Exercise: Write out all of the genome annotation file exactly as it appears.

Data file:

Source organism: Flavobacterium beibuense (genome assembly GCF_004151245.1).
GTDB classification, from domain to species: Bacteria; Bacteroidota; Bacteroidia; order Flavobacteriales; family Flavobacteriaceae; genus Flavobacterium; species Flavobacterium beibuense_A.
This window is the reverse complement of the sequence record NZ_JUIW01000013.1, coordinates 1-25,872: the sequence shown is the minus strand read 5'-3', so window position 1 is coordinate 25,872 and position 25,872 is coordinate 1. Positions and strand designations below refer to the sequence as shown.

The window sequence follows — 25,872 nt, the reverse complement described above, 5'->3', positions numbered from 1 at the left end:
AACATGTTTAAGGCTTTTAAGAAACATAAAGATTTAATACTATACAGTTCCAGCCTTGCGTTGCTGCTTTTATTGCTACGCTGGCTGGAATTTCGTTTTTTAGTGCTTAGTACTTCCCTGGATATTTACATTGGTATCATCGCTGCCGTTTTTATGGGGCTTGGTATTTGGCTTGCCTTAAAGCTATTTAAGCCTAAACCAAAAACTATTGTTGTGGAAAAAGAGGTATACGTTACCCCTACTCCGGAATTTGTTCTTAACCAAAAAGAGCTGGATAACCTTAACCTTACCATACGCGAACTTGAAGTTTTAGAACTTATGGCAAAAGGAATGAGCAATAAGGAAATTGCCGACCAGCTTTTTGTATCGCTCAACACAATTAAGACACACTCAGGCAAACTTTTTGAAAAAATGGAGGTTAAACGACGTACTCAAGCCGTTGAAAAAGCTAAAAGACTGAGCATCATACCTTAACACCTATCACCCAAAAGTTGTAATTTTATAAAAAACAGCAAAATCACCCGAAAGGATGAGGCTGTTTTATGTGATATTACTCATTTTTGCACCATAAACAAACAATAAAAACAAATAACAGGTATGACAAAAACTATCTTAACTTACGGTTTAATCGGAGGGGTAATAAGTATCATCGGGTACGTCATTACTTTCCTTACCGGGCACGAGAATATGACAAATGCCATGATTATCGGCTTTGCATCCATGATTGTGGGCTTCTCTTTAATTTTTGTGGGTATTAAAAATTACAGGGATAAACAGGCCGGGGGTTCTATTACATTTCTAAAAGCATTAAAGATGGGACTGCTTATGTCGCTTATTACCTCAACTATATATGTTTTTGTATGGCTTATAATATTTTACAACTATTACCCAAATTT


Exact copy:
Source organism: Flavobacterium beibuense (genome assembly GCF_004151245.1).
GTDB classification, from domain to species: Bacteria; Bacteroidota; Bacteroidia; order Flavobacteriales; family Flavobacteriaceae; genus Flavobacterium; species Flavobacterium beibuense_A.
This window is the reverse complement of the sequence record NZ_JUIW01000013.1, coordinates 1-25,872: the sequence shown is the minus strand read 5'-3', so window position 1 is coordinate 25,872 and position 25,872 is coordinate 1. Positions and strand designations below refer to the sequence as shown.

The window sequence follows — 25,872 nt, the reverse complement described above, 5'->3', positions numbered from 1 at the left end:
AACATGTTTAAGGCTTTTAAGAAACATAAAGATTTAATACTATACAGTTCCAGCCTTGCGTTGCTGCTTTTATTGCTACGCTGGCTGGAATTTCGTTTTTTAGTGCTTAGTACTTCCCTGGATATTTACATTGGTATCATCGCTGCCGTTTTTATGGGGCTTGGTATTTGGCTTGCCTTAAAGCTATTTAAGCCTAAACCAAAAACTATTGTTGTGGAAAAAGAGGTATACGTTACCCCTACTCCGGAATTTGTTCTTAACCAAAAAGAGCTGGATAACCTTAACCTTACCATACGCGAACTTGAAGTTTTAGAACTTATGGCAAAAGGAATGAGCAATAAGGAAATTGCCGACCAGCTTTTTGTATCGCTCAACACAATTAAGACACACTCAGGCAAACTTTTTGAAAAAATGGAGGTTAAACGACGTACTCAAGCCGTTGAAAAAGCTAAAAGACTGAGCATCATACCTTAACACCTATCACCCAAAAGTTGTAATTTTATAAAAAACAGCAAAATCACCCGAAAGGATGAGGCTGTTTTATGTGATATTACTCATTTTTGCACCATAAACAAACAATAAAAACAAATAACAGGTATGACAAAAACTATCTTAACTTACGGTTTAATCGGAGGGGTAATAAGTATCATCGGGTACGTCATTACTTTCCTTACCGGGCACGAGAATATGACAAATGCCATGATTATCGGCTTTGCATCCATGATTGTGGGCTTCTCTTTAATTTTTGTGGGTATTAAAAATTACAGGGATAAACAGGCCGGGGGTTCTATTACATTTCTAAAAGCATTAAAGATGGGACTGCTTATGTCGCTTATTACCTCAACTATATATGTTTTTGTATGGCTTATAATATTTTACAACTATTACCCAAATTT